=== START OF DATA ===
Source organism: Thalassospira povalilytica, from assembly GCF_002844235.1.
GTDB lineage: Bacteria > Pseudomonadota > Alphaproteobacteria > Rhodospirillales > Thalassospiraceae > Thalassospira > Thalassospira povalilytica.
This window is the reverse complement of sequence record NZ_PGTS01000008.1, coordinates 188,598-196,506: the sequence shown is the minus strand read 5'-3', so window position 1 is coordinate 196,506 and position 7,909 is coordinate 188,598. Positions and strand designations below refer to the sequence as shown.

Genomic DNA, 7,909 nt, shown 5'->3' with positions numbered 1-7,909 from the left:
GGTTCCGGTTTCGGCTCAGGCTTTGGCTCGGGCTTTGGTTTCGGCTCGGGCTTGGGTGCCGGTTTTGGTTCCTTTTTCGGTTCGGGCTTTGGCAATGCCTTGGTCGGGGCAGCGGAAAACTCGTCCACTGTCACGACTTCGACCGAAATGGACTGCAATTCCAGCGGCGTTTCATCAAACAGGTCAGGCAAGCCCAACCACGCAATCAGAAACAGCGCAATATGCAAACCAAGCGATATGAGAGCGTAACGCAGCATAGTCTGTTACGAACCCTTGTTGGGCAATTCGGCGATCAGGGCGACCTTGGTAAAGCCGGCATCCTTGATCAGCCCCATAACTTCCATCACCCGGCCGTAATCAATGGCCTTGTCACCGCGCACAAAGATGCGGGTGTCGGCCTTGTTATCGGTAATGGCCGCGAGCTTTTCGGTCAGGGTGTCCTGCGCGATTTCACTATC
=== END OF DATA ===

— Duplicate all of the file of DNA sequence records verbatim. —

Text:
Source organism: Thalassospira povalilytica, from assembly GCF_002844235.1.
GTDB lineage: Bacteria > Pseudomonadota > Alphaproteobacteria > Rhodospirillales > Thalassospiraceae > Thalassospira > Thalassospira povalilytica.
This window is the reverse complement of sequence record NZ_PGTS01000008.1, coordinates 188,598-196,506: the sequence shown is the minus strand read 5'-3', so window position 1 is coordinate 196,506 and position 7,909 is coordinate 188,598. Positions and strand designations below refer to the sequence as shown.

Genomic DNA, 7,909 nt, shown 5'->3' with positions numbered 1-7,909 from the left:
GGTTCCGGTTTCGGCTCAGGCTTTGGCTCGGGCTTTGGTTTCGGCTCGGGCTTGGGTGCCGGTTTTGGTTCCTTTTTCGGTTCGGGCTTTGGCAATGCCTTGGTCGGGGCAGCGGAAAACTCGTCCACTGTCACGACTTCGACCGAAATGGACTGCAATTCCAGCGGCGTTTCATCAAACAGGTCAGGCAAGCCCAACCACGCAATCAGAAACAGCGCAATATGCAAACCAAGCGATATGAGAGCGTAACGCAGCATAGTCTGTTACGAACCCTTGTTGGGCAATTCGGCGATCAGGGCGACCTTGGTAAAGCCGGCATCCTTGATCAGCCCCATAACTTCCATCACCCGGCCGTAATCAATGGCCTTGTCACCGCGCACAAAGATGCGGGTGTCGGCCTTGTTATCGGTAATGGCCGCGAGCTTTTCGGTCAGGGTGTCCTGCGCGATTTCACTATC